Chris Cutforth
” The lot has fallen unto me in a fair ground: Yea – I have a goodly heritage. ” Psalm 16
There follow the random reflections of one retired farmer from the southwest region of the Parish. Facts are facts but interpretation is opinion. Please feel free to disagree.
During World War II everything was sacrificed: money, men and materials. At the end the country was bankrupt and exhausted. The euphoria following the General Election of 1945 faded into five years of austerity. Bread, unrationed during the war, became rationed. As late as 1951 coupons were still required for animal feed.
The need for home grown food had resurrected British agriculture, but money had not been invested in the workers cottages. I inherited six cottages without indoor sanitation, hot water or electricity. They had not been painted for twelve years or more. The only electricity on the farm until 1954 was an ancient generator for the house. Labour was cheap and plentiful but of my nine employees only one had a car.

God  made the country,
Man made the town. ” Cowper

This is only a half truth. Our Iron Age forebears would not recognise our landscape. Man has transformed it to meet his own needs for food and livelihood.
In living memory West Woods have been felled and replanted. Boreham Wood is half its earlier size. The area west of Glass’s Wood, below the communications tower, was downland and thorn scrub where pigs were kept. It is now under cultivation, although part of it has recently been planted with trees. Landscape evolves in response to economic pressures.

” Change and decay in all around I see.”    Cardinal Newman

During the war food production was much needed and well rewarded. A ploughing up campaign converted acres of permanent grass meadows and downland to arable production.
In the 1950/1960 era, ley farming was the approved method of rotation. Land that had been in crops was sown with grass seed mixtures for cutting or grazing. Grants encouraged farmers to plough up these short-term leys after three years. The balance of payment deficit meant that arable farming was favoured.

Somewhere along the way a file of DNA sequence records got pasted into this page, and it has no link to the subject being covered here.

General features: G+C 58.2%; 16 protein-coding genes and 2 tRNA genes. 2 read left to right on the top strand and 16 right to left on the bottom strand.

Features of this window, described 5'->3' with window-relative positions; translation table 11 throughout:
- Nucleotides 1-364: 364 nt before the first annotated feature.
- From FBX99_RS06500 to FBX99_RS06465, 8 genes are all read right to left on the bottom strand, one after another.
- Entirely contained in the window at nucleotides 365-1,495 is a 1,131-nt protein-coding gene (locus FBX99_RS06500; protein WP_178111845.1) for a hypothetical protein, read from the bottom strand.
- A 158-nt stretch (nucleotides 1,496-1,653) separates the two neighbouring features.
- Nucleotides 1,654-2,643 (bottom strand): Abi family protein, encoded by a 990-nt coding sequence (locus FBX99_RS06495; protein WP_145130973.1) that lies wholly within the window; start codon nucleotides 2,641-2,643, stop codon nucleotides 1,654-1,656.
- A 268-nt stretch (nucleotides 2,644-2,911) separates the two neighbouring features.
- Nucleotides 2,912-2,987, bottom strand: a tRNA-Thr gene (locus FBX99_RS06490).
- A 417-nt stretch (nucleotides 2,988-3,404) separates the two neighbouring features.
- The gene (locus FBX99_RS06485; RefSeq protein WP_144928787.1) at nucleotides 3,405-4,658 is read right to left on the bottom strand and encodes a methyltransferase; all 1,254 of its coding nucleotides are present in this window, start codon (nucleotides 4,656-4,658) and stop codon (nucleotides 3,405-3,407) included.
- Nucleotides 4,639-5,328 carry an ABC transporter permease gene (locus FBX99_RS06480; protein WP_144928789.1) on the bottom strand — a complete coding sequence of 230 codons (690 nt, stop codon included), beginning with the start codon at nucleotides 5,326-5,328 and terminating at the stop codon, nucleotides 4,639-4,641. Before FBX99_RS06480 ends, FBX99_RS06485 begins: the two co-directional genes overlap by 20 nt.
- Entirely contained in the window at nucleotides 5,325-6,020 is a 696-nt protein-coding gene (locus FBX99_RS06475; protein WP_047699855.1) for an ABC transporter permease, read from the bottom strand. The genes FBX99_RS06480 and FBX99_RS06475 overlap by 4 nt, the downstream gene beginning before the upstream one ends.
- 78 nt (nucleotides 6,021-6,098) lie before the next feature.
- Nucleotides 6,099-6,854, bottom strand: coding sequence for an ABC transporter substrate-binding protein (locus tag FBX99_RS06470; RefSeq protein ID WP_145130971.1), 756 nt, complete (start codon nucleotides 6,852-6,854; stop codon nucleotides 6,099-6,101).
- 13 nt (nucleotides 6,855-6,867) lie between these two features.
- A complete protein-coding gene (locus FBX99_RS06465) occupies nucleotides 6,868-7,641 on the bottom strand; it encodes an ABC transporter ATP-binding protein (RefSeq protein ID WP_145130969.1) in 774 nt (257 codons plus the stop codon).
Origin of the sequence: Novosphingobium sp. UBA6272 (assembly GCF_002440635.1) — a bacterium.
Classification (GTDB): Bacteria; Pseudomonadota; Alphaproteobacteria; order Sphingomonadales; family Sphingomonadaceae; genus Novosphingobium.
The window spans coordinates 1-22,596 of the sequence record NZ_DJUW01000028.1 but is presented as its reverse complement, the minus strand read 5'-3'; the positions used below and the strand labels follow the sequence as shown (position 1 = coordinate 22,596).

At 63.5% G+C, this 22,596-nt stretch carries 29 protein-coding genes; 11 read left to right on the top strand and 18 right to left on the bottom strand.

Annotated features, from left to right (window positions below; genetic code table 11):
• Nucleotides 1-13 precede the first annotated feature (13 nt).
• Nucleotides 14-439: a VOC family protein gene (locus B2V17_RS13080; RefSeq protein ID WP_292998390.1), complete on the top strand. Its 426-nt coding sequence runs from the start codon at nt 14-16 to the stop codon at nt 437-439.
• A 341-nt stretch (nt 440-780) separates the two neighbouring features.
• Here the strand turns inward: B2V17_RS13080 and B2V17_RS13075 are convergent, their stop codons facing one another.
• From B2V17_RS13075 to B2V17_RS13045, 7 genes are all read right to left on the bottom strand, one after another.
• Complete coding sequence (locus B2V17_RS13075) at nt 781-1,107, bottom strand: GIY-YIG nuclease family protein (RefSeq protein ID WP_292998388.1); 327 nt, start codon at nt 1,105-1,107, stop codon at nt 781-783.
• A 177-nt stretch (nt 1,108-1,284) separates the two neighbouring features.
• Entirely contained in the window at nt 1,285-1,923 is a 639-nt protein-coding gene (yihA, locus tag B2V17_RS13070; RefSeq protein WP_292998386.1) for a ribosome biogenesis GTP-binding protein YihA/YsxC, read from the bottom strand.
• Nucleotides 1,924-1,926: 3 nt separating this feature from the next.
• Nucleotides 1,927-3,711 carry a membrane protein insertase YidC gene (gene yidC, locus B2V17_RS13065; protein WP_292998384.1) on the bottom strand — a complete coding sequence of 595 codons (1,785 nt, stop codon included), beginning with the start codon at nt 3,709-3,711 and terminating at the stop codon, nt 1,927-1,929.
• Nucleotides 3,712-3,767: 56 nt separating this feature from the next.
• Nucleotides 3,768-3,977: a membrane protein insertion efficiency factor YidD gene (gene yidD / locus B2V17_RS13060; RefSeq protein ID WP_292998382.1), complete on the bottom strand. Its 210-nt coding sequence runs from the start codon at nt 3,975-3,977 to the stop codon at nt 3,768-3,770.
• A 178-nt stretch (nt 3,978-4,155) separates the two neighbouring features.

Arable farming
In the fifties spring barley would have been the dominant grain crop. Winter wheat followed ploughed-up grass, and winter oats were a useful break crop because they have a different disease pattern. However farmers respond to economic pressures just like other businesses. The EEC decided to subsidise oil seed rape, and soon the countryside was awash with livid yellow, sickly-smelling rape fields. A change of tack at Brussels and the delicate blue of linseed appeared, only to disappear when the subsidy was cut.
Yields of all cereal crops have greatly increased. Even in the sixties 30 hundredweight per acre would have been a decent crop of wheat. Nowadays farmers are disappointed if they don’t get over 60 hundredweight per acre. The same percentage increase would be true of other crops. This is largely due to improved varieties of seed and to better weed and disease control.

Larger, more expensive and ever more powerful machinery has resulted in fewer farm workers. Farming units have become larger and contractors have filled the gap left by the shrinking labour force.

The most dramatic change has been the decline in dairying. In 1952 there were dairy herds at Hillside Farm and Dene Farm in Lockeridge and at South Farm and Shaw in West Overton. All these have disappeared and Peter Smith at Fyfield is the sole milk producer in the parish. There are  many causes for this decline, mostly economic. EEC quotas were imposed that made it difficult for farmers to increase production, then Brussels, aided by our government, abolished the milk marketing board. As a result, supermarkets used milk as a loss leader to kill the doorstep trade, and then squeezed the producers and the dairies that supplied them. The producer price of milk today is lower than it was ten years ago and cheaper than bottled water.